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Quick question/clarification required here. I have a DB table that will quite possibly have simultaneous updates to a record. I am using Zend Framework for the application, and I have read about two directions to go to avoid this, first being table locking (LOCK TABLES test WRITE) or something like that, will go back and re-read how to do it exactly if that is the best solution. The second being transactions: $db->beginTransaction(); ... $db->commit();

Now 'assuming' I am using a transactional storage engine such as InnoDB, transactions seem like the more common solution. However does that avoid the following scenario:

User A is on a webpage -> submits data -> begin transaction -> read row -> calculate new value -> update row -> save -> commit

User B is on the same webpage at the same time and submits data at the same time, now lets just say it is almost simultaneous (User B calls the update function at a point between begin transaction and commit for User A's transaction) User B relies on the committed data from User A's transaction before it can achieve the accurate calculation for updating the record.

IE:

Opening value in database row : 5 User A submits a value of 5. (begin transaction -> read value (5) -> add submitted value (5+5=10) -> write the updated value -> save -> commit)

User B submits the value of 7. I need to make sure that the value of User B's transaction read is 10, and not 5 (if the update isn't done before read).

I know this is a long winded explanation, I apologize, I am not exactly sure of the correct terminology to simplify the question.

Thanks

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Can you get away with doing something like UPDATE table SET value=value+5? Then transactions aren't necessary. –  Michael Mior Nov 16 '11 at 5:32
    
That could work, would make my life easy for sure. Only one problem that I might encounter. I do the update, and then a second session does an update before I read the value, and I need to send the correct value back to the original user. So it would be an update and then a select to retrieve the current 'value'. Would hate for a second update to go through before the read took place, then the returned result would be invalid (or am I incorrect). The reason for my concern is that data must be 100% guaranteed correct when updated and returned to the user. –  Aaron Murray Nov 16 '11 at 5:40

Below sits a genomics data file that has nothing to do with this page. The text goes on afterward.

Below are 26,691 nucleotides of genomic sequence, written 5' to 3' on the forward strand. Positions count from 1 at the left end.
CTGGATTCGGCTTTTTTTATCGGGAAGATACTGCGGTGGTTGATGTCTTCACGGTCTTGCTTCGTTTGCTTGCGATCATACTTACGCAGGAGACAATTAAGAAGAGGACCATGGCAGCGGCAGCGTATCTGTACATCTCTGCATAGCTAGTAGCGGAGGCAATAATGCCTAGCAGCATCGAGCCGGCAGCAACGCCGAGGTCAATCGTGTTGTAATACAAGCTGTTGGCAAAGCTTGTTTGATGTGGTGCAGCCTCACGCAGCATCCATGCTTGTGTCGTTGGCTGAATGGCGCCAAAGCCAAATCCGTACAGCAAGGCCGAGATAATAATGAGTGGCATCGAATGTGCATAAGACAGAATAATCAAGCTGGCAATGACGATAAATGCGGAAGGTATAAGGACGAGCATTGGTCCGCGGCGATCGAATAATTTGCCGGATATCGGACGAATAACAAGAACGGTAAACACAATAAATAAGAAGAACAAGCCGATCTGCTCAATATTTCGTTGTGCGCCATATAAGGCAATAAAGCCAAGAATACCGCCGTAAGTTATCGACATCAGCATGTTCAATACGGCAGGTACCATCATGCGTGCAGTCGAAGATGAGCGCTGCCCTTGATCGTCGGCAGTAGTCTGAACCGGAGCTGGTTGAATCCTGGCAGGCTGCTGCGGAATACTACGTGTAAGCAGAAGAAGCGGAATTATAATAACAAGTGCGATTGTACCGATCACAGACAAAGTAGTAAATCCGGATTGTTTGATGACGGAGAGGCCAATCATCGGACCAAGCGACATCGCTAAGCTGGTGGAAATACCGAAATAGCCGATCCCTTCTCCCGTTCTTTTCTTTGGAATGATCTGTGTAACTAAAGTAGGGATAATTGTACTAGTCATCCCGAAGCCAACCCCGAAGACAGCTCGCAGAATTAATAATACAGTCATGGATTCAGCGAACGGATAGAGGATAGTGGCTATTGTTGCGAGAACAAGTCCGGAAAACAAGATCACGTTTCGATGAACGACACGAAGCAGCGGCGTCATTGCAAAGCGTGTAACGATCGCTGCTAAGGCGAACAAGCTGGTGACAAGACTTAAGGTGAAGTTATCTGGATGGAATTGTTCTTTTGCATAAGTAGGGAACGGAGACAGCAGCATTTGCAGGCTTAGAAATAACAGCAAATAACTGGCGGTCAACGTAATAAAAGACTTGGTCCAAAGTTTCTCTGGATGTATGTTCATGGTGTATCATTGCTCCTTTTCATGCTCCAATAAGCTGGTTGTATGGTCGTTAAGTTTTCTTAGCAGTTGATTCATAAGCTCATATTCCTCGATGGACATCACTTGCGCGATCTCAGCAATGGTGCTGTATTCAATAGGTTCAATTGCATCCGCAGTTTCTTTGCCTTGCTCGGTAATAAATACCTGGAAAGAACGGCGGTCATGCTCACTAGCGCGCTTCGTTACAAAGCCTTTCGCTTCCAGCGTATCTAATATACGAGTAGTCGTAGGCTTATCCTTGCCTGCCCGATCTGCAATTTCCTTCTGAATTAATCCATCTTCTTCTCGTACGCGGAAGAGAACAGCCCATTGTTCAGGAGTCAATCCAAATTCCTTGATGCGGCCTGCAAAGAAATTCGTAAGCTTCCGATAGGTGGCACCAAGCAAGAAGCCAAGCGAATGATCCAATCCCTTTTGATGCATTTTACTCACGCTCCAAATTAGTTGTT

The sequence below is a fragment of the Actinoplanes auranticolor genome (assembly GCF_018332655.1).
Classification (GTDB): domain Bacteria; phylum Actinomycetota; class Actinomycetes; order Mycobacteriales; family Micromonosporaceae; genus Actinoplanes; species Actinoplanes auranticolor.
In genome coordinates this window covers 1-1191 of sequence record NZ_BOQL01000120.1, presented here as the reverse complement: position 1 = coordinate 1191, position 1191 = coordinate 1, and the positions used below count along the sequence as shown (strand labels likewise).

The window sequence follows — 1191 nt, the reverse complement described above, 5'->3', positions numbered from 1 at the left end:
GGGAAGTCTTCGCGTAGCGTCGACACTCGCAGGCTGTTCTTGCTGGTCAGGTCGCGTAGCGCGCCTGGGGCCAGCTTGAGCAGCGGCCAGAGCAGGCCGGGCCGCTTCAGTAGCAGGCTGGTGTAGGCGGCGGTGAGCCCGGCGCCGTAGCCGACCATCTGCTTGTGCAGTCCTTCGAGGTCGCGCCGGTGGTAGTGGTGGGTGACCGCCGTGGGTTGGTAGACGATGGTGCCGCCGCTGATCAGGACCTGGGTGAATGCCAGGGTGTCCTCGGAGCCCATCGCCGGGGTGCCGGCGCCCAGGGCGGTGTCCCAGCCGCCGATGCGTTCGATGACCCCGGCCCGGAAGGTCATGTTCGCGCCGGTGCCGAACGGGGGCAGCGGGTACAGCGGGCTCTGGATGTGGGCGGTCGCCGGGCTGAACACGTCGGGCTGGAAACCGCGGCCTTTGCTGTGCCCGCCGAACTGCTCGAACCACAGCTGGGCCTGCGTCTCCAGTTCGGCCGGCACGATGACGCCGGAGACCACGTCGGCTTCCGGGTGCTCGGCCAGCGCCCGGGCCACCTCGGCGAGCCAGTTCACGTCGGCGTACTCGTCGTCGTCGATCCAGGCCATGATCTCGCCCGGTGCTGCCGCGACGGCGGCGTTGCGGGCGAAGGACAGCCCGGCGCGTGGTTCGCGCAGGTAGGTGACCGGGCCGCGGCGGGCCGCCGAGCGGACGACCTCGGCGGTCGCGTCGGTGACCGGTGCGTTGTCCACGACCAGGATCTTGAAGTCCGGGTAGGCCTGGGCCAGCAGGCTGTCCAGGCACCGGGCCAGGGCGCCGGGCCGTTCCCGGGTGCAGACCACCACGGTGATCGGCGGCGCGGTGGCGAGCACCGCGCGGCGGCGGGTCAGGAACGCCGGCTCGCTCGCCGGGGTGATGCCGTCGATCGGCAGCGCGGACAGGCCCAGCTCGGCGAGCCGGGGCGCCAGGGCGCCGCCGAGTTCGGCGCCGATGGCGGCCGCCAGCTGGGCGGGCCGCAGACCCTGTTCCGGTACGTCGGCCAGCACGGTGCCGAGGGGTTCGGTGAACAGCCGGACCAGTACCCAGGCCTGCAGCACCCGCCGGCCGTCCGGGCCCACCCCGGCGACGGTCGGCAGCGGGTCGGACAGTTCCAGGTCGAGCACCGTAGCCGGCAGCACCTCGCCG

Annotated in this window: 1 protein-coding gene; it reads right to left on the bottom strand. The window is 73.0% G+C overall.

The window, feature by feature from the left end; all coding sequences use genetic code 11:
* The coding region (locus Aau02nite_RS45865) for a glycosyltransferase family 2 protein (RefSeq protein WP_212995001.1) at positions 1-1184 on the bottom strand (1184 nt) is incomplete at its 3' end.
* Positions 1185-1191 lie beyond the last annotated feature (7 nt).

I don't imagine you can get 100% correct. Even if you ensure the correct value is read, the instant you send it the user and release the lock, it could be out of date. Unless you have an event-driven system receiving real-time database updates, you won't be guaranteed to have the current value. (Even then, there could be noticeable delay.) –  Michael Mior Nov 16 '11 at 5:49
    
The more I think about it, for accuracy sake, maybe a better solution would be an audit style, where a record is inserted with the set value, then that record is read with the previous record and the sum of the previous record and the inserted record is returned to the user. I realize that the 'current' value would possibly be newer yet, but that is fine, so long as the calculated value is guaranteed correct, and an audit history on all additions would also be available as a side effect which could be useful. –  Aaron Murray Nov 16 '11 at 5:58
    
That would work. In that case, you would want to use transactions. –  Michael Mior Nov 16 '11 at 6:07

1 Answer 1

up vote 0 down vote accepted

transactions doesn't ensure locking. The whole block in transaction is treated as atomic update to db (if anything fails in between all previous changes of this block are rollback). So, two transactions running in parallel can update same row.

You need to use both.

Transaction do
 row.lock
 update row
end

see, if row level locking can make it easier for u.

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I am going to accept this answer based purely on the fact that it answered my original question of (the quick version) "will transactions protect against race conditions", and the answer is no. I think the comments @MichaelMior helped me look at my issue from a different perspective and provided a more viable solution. So thank you both / Peace! –  Aaron Murray Nov 17 '11 at 2:22

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